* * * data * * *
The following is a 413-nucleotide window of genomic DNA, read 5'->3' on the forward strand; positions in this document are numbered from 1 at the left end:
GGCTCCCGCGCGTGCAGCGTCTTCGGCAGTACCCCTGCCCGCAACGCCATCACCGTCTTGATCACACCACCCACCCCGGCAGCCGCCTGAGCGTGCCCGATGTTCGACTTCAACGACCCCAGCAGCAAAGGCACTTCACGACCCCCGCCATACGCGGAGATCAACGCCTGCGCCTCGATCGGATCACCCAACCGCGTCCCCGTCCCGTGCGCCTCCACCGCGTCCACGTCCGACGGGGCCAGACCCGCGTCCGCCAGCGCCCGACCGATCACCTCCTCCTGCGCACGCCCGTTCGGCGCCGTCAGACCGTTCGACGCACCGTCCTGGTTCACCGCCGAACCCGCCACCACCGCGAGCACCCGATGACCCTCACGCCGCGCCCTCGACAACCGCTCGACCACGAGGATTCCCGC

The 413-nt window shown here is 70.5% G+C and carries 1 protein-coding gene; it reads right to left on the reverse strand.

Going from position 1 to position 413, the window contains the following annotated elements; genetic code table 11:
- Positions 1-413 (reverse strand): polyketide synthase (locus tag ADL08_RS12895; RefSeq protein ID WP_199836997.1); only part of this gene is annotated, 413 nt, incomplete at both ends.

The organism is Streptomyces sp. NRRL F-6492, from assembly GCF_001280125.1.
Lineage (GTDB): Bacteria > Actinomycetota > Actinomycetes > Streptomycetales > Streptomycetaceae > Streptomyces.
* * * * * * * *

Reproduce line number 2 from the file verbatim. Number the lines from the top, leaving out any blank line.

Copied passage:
GGCTCCCGCGCGTGCAGCGTCTTCGGCAGTACCCCTGCCCGCAACGCCATCACCGTCTTGATCACACCACCCACCCCGGCAGCCGCCTGAGCGTGCCCGATGTTCGACTTCAACGACCCCAGCAGCAAAGGCACTTCACGACCCCCGCCATACGCGGAGATCAACGCCTGCGCCTCGATCGGATCACCCAACCGCGTCCCCGTCCCGTGCGCCTCCACCGCGTCCACGTCCGACGGGGCCAGACCCGCGTCCGCCAGCGCCCGACCGATCACCTCCTCCTGCGCACGCCCGTTCGGCGCCGTCAGACCGTTCGACGCACCGTCCTGGTTCACCGCCGAACCCGCCACCACCGCGAGCACCCGATGACCCTCACGCCGCGCCCTCGACAACCGCTCGACCACGAGGATTCCCGC